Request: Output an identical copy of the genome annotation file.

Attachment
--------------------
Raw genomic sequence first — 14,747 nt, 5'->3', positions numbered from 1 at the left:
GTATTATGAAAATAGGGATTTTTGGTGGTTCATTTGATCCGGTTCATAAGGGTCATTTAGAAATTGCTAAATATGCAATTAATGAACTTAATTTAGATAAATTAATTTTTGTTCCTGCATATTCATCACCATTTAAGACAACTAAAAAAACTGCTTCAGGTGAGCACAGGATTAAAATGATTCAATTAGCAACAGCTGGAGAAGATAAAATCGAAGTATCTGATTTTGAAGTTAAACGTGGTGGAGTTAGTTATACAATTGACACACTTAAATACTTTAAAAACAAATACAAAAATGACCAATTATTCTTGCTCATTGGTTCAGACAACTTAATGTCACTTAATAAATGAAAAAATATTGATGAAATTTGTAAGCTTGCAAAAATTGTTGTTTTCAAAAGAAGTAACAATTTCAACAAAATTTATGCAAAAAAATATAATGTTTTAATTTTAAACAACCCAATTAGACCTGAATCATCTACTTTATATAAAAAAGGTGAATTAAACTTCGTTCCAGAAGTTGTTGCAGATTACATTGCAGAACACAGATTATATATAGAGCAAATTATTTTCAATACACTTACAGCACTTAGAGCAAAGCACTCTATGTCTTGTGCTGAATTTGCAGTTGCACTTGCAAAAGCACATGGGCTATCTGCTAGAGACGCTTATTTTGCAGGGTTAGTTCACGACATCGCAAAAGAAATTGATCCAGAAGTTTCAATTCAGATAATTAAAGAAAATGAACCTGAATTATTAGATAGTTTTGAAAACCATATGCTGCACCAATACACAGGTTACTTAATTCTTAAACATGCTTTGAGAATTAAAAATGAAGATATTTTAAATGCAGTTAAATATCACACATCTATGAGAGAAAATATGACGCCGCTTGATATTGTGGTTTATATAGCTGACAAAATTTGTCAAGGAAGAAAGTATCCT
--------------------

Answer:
Raw genomic sequence first — 14,747 nt, 5'->3', positions numbered from 1 at the left:
GTATTATGAAAATAGGGATTTTTGGTGGTTCATTTGATCCGGTTCATAAGGGTCATTTAGAAATTGCTAAATATGCAATTAATGAACTTAATTTAGATAAATTAATTTTTGTTCCTGCATATTCATCACCATTTAAGACAACTAAAAAAACTGCTTCAGGTGAGCACAGGATTAAAATGATTCAATTAGCAACAGCTGGAGAAGATAAAATCGAAGTATCTGATTTTGAAGTTAAACGTGGTGGAGTTAGTTATACAATTGACACACTTAAATACTTTAAAAACAAATACAAAAATGACCAATTATTCTTGCTCATTGGTTCAGACAACTTAATGTCACTTAATAAATGAAAAAATATTGATGAAATTTGTAAGCTTGCAAAAATTGTTGTTTTCAAAAGAAGTAACAATTTCAACAAAATTTATGCAAAAAAATATAATGTTTTAATTTTAAACAACCCAATTAGACCTGAATCATCTACTTTATATAAAAAAGGTGAATTAAACTTCGTTCCAGAAGTTGTTGCAGATTACATTGCAGAACACAGATTATATATAGAGCAAATTATTTTCAATACACTTACAGCACTTAGAGCAAAGCACTCTATGTCTTGTGCTGAATTTGCAGTTGCACTTGCAAAAGCACATGGGCTATCTGCTAGAGACGCTTATTTTGCAGGGTTAGTTCACGACATCGCAAAAGAAATTGATCCAGAAGTTTCAATTCAGATAATTAAAGAAAATGAACCTGAATTATTAGATAGTTTTGAAAACCATATGCTGCACCAATACACAGGTTACTTAATTCTTAAACATGCTTTGAGAATTAAAAATGAAGATATTTTAAATGCAGTTAAATATCACACATCTATGAGAGAAAATATGACGCCGCTTGATATTGTGGTTTATATAGCTGACAAAATTTGTCAAGGAAGAAAGTATCCT